History, Forms and Applications of Virtual Reality
“Virtual” has had the meaning of “being something in essence or effect, though not actually or in fact” since the mid-1400s. The term “virtual” has been used in the computer sense of “not physically existing but made to appear by software” since 1959.
What is virtual reality?
Virtual reality ( more commonly known as VR) is a simulated experience that can be similar to or completely different from reality.
The application of virtual reality includes but is not limited to entertainment (video games in particular), business (virtual meetings) and education. The other distinct types of VR-ish technology include augmented reality and mixed reality which is sometimes referred to as extended reality or XR.
Presently, standard VR systems use either multi-projected environments or more commonly, virtual reality headsets to generate realistic images, sounds and other sensations that imitates a user’s presence in a virtual environment. The person using virtual reality equipment is able to explore the artificial world by looking around, moving around and interacting with virtual features or items. The effect is usually created by virtual reality headsets containing a head-mounted display with a small screen in front of the eyes, but can also be created using specially designed rooms with multiple large screens. VR basically incorporates auditory and video feedback, but may also allow other types of sensory feedback through haptic technology.
History of Virtual Reality
The exact origins of virtual reality are disputed, this is partly due to how challenging it has been to come up with a definition for the concept of an alternative existence.
In 1968, Ivan Sutherland, with the help of his students including Bob Sproull, created what was widely considered to be the first head-mounted display system. The virtual reality industry mainly provided VR devices for medical, flight simulation, military training purposes and industry design from the 1980s, the term “virtual reality” was made popular by Jaron Lanier, one of the modern pioneers of the field.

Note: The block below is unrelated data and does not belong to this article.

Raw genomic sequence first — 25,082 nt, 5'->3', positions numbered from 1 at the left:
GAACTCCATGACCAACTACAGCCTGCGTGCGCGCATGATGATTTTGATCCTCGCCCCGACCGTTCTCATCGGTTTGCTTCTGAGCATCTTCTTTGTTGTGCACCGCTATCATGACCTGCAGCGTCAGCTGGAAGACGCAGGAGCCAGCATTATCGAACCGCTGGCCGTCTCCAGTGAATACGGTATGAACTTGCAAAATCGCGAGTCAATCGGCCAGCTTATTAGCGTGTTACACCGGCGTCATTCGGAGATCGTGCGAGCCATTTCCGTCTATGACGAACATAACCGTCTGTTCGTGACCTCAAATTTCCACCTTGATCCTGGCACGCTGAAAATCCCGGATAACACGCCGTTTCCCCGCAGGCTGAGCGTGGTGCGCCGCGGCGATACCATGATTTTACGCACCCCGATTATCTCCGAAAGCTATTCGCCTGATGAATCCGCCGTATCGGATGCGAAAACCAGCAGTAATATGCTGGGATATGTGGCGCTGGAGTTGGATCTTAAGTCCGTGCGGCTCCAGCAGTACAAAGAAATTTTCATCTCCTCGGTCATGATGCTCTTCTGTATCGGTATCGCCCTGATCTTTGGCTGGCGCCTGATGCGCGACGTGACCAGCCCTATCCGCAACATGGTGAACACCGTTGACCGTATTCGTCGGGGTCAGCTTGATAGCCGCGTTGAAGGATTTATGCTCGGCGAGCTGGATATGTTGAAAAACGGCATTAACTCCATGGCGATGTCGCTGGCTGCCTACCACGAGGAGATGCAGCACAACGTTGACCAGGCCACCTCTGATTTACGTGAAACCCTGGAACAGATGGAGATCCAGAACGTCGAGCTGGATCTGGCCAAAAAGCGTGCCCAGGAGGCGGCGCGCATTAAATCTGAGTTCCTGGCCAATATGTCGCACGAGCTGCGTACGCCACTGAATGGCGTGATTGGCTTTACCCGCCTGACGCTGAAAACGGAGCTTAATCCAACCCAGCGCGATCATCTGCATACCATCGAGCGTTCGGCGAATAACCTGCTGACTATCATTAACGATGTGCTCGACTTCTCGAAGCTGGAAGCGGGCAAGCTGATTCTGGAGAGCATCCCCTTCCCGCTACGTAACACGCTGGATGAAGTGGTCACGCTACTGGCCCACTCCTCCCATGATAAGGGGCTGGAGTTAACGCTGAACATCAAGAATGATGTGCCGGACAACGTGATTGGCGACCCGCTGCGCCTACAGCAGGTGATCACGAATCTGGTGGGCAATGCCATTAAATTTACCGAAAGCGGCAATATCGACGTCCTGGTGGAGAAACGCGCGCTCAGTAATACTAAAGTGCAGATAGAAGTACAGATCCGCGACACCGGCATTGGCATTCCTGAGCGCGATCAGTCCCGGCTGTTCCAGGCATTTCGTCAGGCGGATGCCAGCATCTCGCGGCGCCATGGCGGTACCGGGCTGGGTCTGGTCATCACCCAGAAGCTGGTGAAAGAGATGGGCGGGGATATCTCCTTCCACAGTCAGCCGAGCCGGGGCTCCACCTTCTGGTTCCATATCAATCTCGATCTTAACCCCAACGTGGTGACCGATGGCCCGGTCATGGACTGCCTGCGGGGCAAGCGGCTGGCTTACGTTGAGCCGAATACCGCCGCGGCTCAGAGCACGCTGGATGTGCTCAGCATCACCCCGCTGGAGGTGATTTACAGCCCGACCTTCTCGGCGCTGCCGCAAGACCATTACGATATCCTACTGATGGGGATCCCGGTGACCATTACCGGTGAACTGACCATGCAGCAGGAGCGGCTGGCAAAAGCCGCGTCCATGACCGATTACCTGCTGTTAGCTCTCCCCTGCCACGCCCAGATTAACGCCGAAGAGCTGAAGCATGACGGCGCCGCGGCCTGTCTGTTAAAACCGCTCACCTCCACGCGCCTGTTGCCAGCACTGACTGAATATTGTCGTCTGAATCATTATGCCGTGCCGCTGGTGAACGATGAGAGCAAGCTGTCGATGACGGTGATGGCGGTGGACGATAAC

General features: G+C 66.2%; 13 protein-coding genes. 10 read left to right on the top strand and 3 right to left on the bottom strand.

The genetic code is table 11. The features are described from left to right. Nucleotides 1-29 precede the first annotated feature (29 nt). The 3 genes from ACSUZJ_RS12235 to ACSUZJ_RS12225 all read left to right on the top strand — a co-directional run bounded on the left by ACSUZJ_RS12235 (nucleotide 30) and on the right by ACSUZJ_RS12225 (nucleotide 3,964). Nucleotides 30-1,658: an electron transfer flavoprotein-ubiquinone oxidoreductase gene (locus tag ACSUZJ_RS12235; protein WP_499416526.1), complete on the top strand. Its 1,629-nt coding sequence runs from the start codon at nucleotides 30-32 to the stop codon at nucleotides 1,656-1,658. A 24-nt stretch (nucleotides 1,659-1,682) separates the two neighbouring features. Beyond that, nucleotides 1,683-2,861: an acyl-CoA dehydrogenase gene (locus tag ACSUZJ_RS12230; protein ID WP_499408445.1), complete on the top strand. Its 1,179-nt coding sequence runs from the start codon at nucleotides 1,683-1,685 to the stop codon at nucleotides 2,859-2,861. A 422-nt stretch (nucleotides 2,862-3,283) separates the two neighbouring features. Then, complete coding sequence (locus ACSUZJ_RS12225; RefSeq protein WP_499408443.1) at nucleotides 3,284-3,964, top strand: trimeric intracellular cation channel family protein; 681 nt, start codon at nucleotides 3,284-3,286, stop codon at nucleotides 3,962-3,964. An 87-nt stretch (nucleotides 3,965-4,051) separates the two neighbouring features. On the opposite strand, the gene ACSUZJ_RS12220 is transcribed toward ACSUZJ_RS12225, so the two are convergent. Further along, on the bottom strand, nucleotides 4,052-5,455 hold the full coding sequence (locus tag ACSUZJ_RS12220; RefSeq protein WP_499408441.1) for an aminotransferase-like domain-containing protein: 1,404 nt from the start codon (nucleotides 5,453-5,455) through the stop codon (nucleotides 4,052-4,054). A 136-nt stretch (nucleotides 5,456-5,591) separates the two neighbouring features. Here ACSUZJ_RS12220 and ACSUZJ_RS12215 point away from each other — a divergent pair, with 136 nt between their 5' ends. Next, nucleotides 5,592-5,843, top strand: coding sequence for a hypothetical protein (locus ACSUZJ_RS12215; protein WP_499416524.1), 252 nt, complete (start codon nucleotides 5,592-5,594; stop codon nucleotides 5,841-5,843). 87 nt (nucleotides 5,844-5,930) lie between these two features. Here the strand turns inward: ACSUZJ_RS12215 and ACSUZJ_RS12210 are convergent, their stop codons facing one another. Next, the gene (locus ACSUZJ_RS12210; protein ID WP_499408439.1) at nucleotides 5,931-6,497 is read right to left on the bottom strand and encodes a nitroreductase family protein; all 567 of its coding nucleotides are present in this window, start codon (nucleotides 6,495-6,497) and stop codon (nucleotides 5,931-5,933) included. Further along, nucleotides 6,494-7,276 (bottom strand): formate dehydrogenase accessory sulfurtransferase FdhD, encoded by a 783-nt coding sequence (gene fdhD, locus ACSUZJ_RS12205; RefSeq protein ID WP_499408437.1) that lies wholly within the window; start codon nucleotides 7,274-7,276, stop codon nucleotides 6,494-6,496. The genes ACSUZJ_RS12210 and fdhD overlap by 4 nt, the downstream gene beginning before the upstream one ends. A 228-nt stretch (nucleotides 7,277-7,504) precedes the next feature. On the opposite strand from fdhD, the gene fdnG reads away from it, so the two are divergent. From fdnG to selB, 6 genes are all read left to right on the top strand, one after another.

In 2010, Palmer Luckey designed the first prototype of the oculus rift (a VR headset). this prototype, built on a shell of another VR headset. This design later served as a basis from which later designs came.
Forms of Virtual reality
- Avatar image-based VR
- Projector-based VR
- Desktop-based VR
- Augmented reality (AR) is a type of VR technology that integrates what the user sees in their real surroundings with with digital contents generated by computer software.
- Mixed Reality (MR)is the merging of the real world and the virtual worlds to produce new environments and visualizations with physical and digital objects coexisting and interacting in real time.
- Simulated Reality is a hypothetical virtual reality that is actually as immersive as reality itself, thereby enabling an advanced lifelike experience or even virtual eternity.
A head-mounted display (HMD) fully immerses the user in a virtual world. It consists of two small high resolution OLED or LCD monitors which provide separate images for each eye, rendering a 3-dimensional virtual world, a biaural audio system, motion controls with haptic feedback for physical interaction within the virtual world and an omnidirectional treadmill for freedom of physical movement allowing users to move in any direction.
Applications of Virtual Reality
Virtual reality is mostly used in the entertainment sector such as video games, 3D cinema and Socio-virtual worlds.
virtual reality exposure therapy
In social sciences and psychology, VR offers a cost effective means to study and replicate interactions in a controlled environment. It can be used as a form of therapy for instance, there is the case of Virtual Reality Exposure Therapy (VRET), an exposure therapy for treating anxiety disorders such as post traumatic stress disorder (PTSD) and phobias.
Virtual reality can simulate real workspace for workplace occupational safety and health purposes. It can be used to provide learners with a virtual environment where they can develop their skills without the real life consequence of failure. VR can be applied to anatomy teaching, military training, driving lessons, architectural design, engineering and so much more.
Health Concerns and Challenges of Virtual Reality
As with all advances in technology, they are some downsides to the usage of virtual reality technology.
VR headsets may regularly cause eye fatigue, as in the case of all screened technology, because people tend to blink less when watch screens therefore causing their eyes to become more dried out.
Effects of VR on young children
Studies show that young children may respond cognitively and behaviorally to immersive VR in ways that differ from adults. Virtual reality places users directly into the media content, making the experience very vivid and real.
While weighing the pros and cons of virtual reality, it is imperative to consider that it is a technology that has a lot of potentially positive applications and as such, would most likely be here to stay. Also, because of how much of a positive effect It will have in its area of applications, efforts will be made to improve on it and reduce the health risks involved.